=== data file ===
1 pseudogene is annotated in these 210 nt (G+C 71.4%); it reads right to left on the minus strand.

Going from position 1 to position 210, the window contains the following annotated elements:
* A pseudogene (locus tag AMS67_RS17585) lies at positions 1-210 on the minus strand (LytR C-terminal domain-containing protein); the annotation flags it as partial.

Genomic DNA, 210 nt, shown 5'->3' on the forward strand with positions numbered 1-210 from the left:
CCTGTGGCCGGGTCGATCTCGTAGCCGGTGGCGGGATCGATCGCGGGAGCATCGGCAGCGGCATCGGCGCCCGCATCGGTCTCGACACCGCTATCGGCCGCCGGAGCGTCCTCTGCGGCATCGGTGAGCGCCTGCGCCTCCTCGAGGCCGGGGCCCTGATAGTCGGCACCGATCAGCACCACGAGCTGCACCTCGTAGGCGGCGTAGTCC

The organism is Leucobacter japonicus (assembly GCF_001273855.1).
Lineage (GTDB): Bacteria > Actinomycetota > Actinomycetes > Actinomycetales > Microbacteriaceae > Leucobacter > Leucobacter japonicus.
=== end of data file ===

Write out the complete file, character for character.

1 pseudogene is annotated in these 210 nt (G+C 71.4%); it reads right to left on the minus strand.

Going from position 1 to position 210, the window contains the following annotated elements:
* A pseudogene (locus tag AMS67_RS17585) lies at positions 1-210 on the minus strand (LytR C-terminal domain-containing protein); the annotation flags it as partial.

Genomic DNA, 210 nt, shown 5'->3' on the forward strand with positions numbered 1-210 from the left:
CCTGTGGCCGGGTCGATCTCGTAGCCGGTGGCGGGATCGATCGCGGGAGCATCGGCAGCGGCATCGGCGCCCGCATCGGTCTCGACACCGCTATCGGCCGCCGGAGCGTCCTCTGCGGCATCGGTGAGCGCCTGCGCCTCCTCGAGGCCGGGGCCCTGATAGTCGGCACCGATCAGCACCACGAGCTGCACCTCGTAGGCGGCGTAGTCC

The organism is Leucobacter japonicus (assembly GCF_001273855.1).
Lineage (GTDB): Bacteria > Actinomycetota > Actinomycetes > Actinomycetales > Microbacteriaceae > Leucobacter > Leucobacter japonicus.